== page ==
The juggernaut of what's currently referred to as "punk" made its annual stop in Indianapolis last Tuesday. And like 75 percent of its attendees, the Warped Tour is in its 15th year of life in 2009.
It had been years since I'd attended this multistaged monster of semi-popular music, and upon entrance, it became apparent that no amount of planning would have helped to make sense out of it. After grudgingly shelling out two bucks for a hand-drawn map and a schedule, I attempted to plan out my day, only to discover that the schedule was not entirely accurate and to wander in circles looking for the elusive Ernie Ball stage. I gave up. The teeming mass of teens was thick and impermeable, and I found myself floundering in a sea of sweaty scenesters, confused parents and stall after stall of T-shirts, purses, short-shorts, stickers, posters, jewelry and petition-wielding activists.
A set of stages encircled the merch mall, with the main draws and old standards -- NOFX, 3OH!3, Bad Religion, Flogging Molly -- appearing on the Vans Mainstage, whose importance was denoted by a giant inflatable roof. Other attractions included a half-pipe shuddering under the weight of young skaters of varying skill, an inflatable Slip 'n' Slide and a bright-yellow Trojan tube where one could "get wet."
The Smartpunk stage, located under Verizon's main covered amphitheater, was a good place to give aching feet a break and sit down for a few sets. Angst-ridden pop-punk group Rocket to the Moon played the standard switch-up of major chords to minor melodics, with high-pitched vocals by a skinny kid in an ironic Rascal Flatts T-shirt. These guys had solid on-stage energy that appeared genuine and were grateful and happy to be playing the event. They were followed by POS, a hip-hop group whose sharp political rapper had excellent flow, backed up by a turntable wiz whose volume was cranked up far too high.
The lead singer of Rocket to the Moon suggested that the audience ought to check out their buddy band, The Maine, which turned out to be a fairly similar group with another thin heartthrob behind the mic. I began to wonder if all these young men singing emotional love songs in popular punk-influenced bands were all on the same diet.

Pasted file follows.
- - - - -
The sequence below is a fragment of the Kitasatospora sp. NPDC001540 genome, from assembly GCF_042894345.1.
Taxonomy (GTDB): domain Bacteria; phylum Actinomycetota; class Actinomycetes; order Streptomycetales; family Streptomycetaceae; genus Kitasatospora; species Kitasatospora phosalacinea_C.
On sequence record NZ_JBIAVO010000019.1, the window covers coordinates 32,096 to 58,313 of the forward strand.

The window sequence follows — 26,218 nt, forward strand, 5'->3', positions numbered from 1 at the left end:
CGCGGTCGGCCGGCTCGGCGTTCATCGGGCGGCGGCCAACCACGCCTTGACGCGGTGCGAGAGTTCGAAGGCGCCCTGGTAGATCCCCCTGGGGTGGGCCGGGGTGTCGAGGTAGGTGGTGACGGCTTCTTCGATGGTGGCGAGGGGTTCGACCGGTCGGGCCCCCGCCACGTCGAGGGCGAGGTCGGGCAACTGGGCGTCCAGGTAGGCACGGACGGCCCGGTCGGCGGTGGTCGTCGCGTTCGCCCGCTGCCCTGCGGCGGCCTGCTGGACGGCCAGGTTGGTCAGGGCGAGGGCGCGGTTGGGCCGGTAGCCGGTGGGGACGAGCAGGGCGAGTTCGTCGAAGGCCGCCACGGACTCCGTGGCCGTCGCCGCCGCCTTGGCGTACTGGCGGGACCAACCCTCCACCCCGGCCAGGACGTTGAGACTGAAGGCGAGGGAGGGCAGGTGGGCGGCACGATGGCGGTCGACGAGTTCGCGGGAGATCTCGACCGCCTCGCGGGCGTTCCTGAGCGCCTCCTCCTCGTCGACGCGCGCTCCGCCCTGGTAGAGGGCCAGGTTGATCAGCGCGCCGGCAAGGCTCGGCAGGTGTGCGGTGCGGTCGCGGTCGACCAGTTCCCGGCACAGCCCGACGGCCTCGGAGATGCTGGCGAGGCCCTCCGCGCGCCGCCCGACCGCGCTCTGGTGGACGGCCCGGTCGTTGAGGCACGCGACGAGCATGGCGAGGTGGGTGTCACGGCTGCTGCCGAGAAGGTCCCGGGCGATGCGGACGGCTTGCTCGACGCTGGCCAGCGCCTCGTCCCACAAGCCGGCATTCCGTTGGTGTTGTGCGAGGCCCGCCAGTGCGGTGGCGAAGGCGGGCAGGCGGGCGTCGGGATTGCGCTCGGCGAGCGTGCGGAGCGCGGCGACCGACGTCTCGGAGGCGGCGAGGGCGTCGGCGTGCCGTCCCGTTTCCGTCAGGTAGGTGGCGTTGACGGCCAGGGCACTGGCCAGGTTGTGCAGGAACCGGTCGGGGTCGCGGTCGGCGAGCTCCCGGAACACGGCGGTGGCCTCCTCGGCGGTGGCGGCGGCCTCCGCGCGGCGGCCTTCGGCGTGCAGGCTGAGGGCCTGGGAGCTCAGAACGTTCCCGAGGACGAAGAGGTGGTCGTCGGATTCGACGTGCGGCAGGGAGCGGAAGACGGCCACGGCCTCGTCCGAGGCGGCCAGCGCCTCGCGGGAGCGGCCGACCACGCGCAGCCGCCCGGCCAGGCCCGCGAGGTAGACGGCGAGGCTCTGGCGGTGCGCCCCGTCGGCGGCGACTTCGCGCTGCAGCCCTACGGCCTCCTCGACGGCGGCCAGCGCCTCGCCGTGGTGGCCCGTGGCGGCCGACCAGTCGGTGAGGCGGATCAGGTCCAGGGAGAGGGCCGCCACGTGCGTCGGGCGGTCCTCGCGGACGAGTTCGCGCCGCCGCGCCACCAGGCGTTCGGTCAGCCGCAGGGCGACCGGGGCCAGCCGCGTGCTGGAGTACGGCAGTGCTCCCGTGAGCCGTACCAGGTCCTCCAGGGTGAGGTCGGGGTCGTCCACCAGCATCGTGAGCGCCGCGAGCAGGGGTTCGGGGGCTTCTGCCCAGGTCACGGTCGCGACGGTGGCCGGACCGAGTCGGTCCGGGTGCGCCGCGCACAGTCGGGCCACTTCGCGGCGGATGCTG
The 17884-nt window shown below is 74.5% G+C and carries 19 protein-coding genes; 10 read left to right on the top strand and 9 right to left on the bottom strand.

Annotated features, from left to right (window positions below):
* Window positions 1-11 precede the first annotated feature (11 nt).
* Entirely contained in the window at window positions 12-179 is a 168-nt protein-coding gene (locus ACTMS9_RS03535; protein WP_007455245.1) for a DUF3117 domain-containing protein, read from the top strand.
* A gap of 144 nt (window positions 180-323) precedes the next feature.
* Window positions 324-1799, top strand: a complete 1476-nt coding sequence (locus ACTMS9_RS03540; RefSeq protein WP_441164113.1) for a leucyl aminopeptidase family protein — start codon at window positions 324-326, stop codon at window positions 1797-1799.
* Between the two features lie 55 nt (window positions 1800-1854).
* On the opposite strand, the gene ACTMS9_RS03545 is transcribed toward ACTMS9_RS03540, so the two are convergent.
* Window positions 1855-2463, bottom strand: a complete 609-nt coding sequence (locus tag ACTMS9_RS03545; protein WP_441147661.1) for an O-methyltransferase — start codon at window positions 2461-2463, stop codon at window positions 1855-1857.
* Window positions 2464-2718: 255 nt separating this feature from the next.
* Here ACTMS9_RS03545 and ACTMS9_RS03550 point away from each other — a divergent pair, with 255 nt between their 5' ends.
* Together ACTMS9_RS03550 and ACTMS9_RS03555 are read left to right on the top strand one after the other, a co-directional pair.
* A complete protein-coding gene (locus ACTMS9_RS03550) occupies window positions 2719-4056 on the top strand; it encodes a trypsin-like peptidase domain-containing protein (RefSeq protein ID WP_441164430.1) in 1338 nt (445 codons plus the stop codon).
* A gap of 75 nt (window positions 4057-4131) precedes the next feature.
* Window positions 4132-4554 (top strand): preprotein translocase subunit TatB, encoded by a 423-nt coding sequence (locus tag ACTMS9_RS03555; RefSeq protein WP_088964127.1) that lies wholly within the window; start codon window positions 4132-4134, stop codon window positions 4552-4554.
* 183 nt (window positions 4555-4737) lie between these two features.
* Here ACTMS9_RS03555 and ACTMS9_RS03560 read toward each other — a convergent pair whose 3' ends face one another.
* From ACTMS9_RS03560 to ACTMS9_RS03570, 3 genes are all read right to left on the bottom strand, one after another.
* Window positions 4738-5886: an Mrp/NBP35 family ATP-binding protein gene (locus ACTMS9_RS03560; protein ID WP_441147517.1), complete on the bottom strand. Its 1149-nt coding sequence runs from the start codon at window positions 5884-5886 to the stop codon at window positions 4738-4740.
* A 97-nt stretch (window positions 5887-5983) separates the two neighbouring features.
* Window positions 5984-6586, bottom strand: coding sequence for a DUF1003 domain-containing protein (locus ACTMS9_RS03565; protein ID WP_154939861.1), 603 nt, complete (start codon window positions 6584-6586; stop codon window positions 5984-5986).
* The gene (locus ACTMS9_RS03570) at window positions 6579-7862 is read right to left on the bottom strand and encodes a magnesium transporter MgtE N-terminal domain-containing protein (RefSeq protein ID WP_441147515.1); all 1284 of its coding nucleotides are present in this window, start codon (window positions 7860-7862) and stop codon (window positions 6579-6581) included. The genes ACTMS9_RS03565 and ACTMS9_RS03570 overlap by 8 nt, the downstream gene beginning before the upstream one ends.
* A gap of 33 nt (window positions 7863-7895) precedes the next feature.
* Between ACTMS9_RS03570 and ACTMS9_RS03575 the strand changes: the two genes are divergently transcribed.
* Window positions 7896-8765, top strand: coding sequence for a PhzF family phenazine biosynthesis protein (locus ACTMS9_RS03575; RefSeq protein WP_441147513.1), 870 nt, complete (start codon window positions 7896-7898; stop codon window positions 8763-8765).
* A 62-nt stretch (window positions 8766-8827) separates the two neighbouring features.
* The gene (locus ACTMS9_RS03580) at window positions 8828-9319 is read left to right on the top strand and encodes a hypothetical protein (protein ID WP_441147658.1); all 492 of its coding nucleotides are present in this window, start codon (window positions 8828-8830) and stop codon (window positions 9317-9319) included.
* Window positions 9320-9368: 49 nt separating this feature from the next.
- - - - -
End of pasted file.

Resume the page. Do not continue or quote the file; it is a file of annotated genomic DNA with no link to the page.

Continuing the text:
As always, it was a treat to see NOFX. This band has stayed fun and funny throughout the years, and their live shows spotlight the sometimes scathing, sometimes juvenile humor of lead singer Fat Mike. They mostly played old favorites, but threw in one startling crowd-pleaser, a dub-inspired trumpet-led piece with soulful vocals and playful keys. NOFX have been at it for long enough that they've actually learned how to play their instruments, and their strident, resonant guitar solos and high-action bass lines hint at real musicianship. By the end of their set, however, it seemed like they might have been at it for too long. Seemingly tiring of their position as headliners on Warped Tour, their jabs at youthful, drug-using crowd members were more caustic than ever, and they displayed blatant distaste for the bands that immediately followed them.
Anti-Flag's performance turned out to be the highlight of my day. Through their rough-chorded, simple punk and short speeches between songs by lead singer Justin Sane, the band preaches the values of community, tolerance and challenging authority. It all seemed genuine, the band remaining true to its peace-punk roots. It became impossible to see the stage by the end of their set, which closed with some of their newer, fiercely melodic anthems. In a touching final display, several audience members were pulled on stage to play alongside the group on drumsticks, tambourines and woodblocks. Although Anti-Flag's message may be a touch trite and idealistic, they have a deep respect for their fanbase and a true hope for change.
As the day wore on, the heat began to take its toll, not to mention the paucity of water. Energy levels -- both on stage and in the crowd -- fluctuated wildly and bands became a blur of distortion, tight pants and stylized hair. The sounds of the smaller stages were dominated by melodic, hardcore-influenced pop-punk groups, with occasional appearances of screamo, metal and electronic-pop. One surprise find was Streetlight Manifesto, a high-energy ska group with a sizable horn section that played danceable, upbeat jams with samba-esque drums.
The main stage continued to feature a mix of Warped Tour veterans and new bands on the hit list. 3Oh!3 was a main draw with their infectious brand of emo/rap rock with some disappointingly sexist lyrics that provoked some provocative dancing. Bad Religion proved why they've remained popular through the years, Greg Graffin's distinct voice and intelligent lyrics rising out of the band's relatively clean but unmistakably punk sound. Flogging Molly played their usual impeccable set of Irish punk, encouraging much jigging and singing along in the audience.
Jeffree Star and Brokencyde were two of the main closers for the Indianapolis date, but after a day of slow-roasting over dried grass littered with flyers, it was impossible to muster the courage necessary to watch the ridiculousness of two such over-hyped, stylized acts.